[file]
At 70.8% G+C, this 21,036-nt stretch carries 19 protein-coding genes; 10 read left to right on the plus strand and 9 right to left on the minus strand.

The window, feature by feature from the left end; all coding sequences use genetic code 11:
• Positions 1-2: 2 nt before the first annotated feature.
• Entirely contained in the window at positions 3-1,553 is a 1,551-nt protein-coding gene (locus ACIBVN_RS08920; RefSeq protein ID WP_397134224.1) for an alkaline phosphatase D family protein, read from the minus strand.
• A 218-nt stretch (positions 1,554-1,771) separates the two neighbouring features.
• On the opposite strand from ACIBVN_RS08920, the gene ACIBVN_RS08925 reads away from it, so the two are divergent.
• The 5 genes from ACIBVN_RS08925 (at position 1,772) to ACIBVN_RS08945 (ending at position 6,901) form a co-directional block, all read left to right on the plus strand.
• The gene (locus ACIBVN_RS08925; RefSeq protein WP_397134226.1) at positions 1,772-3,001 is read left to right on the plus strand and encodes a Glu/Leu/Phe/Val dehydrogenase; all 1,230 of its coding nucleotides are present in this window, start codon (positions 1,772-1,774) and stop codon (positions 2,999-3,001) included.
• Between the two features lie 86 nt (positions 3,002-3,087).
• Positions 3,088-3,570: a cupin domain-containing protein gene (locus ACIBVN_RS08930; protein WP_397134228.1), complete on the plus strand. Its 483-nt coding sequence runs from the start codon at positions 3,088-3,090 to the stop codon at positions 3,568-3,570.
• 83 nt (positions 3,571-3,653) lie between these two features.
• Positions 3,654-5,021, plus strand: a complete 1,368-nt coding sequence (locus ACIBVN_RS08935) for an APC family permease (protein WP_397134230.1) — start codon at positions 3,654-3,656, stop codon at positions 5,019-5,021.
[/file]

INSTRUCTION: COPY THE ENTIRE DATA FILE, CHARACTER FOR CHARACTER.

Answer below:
At 70.8% G+C, this 21,036-nt stretch carries 19 protein-coding genes; 10 read left to right on the plus strand and 9 right to left on the minus strand.

The window, feature by feature from the left end; all coding sequences use genetic code 11:
• Positions 1-2: 2 nt before the first annotated feature.
• Entirely contained in the window at positions 3-1,553 is a 1,551-nt protein-coding gene (locus ACIBVN_RS08920; RefSeq protein ID WP_397134224.1) for an alkaline phosphatase D family protein, read from the minus strand.
• A 218-nt stretch (positions 1,554-1,771) separates the two neighbouring features.
• On the opposite strand from ACIBVN_RS08920, the gene ACIBVN_RS08925 reads away from it, so the two are divergent.
• The 5 genes from ACIBVN_RS08925 (at position 1,772) to ACIBVN_RS08945 (ending at position 6,901) form a co-directional block, all read left to right on the plus strand.
• The gene (locus ACIBVN_RS08925; RefSeq protein WP_397134226.1) at positions 1,772-3,001 is read left to right on the plus strand and encodes a Glu/Leu/Phe/Val dehydrogenase; all 1,230 of its coding nucleotides are present in this window, start codon (positions 1,772-1,774) and stop codon (positions 2,999-3,001) included.
• Between the two features lie 86 nt (positions 3,002-3,087).
• Positions 3,088-3,570: a cupin domain-containing protein gene (locus ACIBVN_RS08930; protein WP_397134228.1), complete on the plus strand. Its 483-nt coding sequence runs from the start codon at positions 3,088-3,090 to the stop codon at positions 3,568-3,570.
• 83 nt (positions 3,571-3,653) lie between these two features.
• Positions 3,654-5,021, plus strand: a complete 1,368-nt coding sequence (locus ACIBVN_RS08935) for an APC family permease (protein WP_397134230.1) — start codon at positions 3,654-3,656, stop codon at positions 5,019-5,021.